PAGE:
Severe weather spares Suffolk

Published 9:42 pm Monday, April 6, 2009

The warnings started coming a little after 10 a.m. on Monday.

A tornado had been spotted in on the National Weather Service’s radar, and it was headed toward Suffolk.

For many of the city’s residents, the warnings probably brought back year-old memories of the twister that leveled wide sections of the Hillpoint neighborhood and the Driver community last April.

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The difference this time was that the twister meteorologists saw on their radars never touched down in Suffolk. Television news reports indicated that a funnel cloud had been spotted in Newport News and that at least one building — a seafood packing plant — suffered damage from high winds.

Hail was reported in the city of Williamsburg and in Mathews County and in Hertford and Gates counties in North Carolina.

The National Weather Service reported that the roof was torn off of the Peanut Belt Research Station in Bertie County, N.C. A microburst with winds estimated at 60 to 70 miles per hour was blamed for that damage, according to the weather service.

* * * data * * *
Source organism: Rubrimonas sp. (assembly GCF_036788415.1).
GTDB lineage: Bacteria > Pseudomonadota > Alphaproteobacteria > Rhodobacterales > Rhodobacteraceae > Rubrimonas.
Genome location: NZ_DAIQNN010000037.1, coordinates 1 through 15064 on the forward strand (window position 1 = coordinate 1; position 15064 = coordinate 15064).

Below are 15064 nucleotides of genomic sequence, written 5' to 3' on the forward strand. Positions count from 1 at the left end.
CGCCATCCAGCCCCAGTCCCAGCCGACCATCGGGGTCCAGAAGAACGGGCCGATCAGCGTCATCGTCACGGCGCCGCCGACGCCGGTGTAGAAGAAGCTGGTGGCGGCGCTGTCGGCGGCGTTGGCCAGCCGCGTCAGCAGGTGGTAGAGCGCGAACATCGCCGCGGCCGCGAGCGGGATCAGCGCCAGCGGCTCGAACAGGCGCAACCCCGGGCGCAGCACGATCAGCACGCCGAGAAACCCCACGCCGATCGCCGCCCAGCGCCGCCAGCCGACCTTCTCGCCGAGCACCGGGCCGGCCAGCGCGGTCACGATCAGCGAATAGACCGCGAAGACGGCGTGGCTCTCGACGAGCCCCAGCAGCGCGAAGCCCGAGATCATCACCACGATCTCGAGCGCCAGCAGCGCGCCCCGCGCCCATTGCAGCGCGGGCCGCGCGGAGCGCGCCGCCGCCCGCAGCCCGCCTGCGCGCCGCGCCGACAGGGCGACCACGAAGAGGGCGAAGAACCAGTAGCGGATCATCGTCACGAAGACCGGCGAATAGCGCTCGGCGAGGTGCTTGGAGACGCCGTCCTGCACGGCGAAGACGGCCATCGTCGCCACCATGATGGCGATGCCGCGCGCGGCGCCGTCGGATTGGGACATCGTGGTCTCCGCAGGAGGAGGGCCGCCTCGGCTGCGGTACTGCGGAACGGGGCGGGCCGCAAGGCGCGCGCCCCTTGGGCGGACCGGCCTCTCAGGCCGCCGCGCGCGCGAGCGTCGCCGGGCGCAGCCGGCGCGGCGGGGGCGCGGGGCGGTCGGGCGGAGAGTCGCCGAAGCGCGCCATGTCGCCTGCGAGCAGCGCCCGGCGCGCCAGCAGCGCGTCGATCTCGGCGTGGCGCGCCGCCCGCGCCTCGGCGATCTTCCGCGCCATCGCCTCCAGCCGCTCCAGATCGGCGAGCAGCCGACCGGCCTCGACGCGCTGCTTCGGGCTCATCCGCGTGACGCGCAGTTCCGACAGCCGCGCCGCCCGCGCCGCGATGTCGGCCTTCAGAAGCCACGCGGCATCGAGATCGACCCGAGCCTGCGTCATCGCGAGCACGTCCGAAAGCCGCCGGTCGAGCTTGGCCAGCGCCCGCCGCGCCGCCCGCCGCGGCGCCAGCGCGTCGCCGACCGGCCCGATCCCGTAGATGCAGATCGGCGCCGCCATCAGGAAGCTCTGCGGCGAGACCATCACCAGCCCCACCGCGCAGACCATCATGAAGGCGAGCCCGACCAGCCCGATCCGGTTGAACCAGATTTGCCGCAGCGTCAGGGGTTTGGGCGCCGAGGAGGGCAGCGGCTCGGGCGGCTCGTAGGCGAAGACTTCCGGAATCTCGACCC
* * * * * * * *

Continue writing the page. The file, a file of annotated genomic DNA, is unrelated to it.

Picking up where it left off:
A couple of cars were damaged from a falling tree and flying debris, the report stated, and trees also were down about a mile south on N.C. Route 11.

A microburst is a powerful downdraft associated with thunderstorms, according to the National Oceanic and Atmospheric Administration. Downdrafts associated with microbursts are typically a few hundred to a few thousand feet across. The air that is pushed out to the sides of the microburst can cause severe damage to structures and trees.

Suffolk spokeswoman Debbie George said there were no reports of damage in the city.

Monday’s severe weather came from the southwest, and bands of thunderstorms swept northeast through Suffolk throughout the morning, letting up early in the afternoon.

Although no wind damage was reported in the city, torrential rains briefly flooded streets downtown.

Most areas of Suffolk received between a half-inch and an inch of rain, with areas near the southern border getting as much as an inch and a half, according to Jennifer McNatt, a meteorologist with the National Weather Service in Wakefield.

Following the expiration of the tornado warning at 10:45 a.m., a severe thunderstorm warning was issued. The city remained under a tornado watch until mid-afternoon. All watches and warnings have since expired.

Weather conditions for most of the remainder of the week are expected to be milder, with mostly sunny skies and high temperatures in the 50s and 60s. There is a chance of showers or thunderstorms on Friday and Saturday.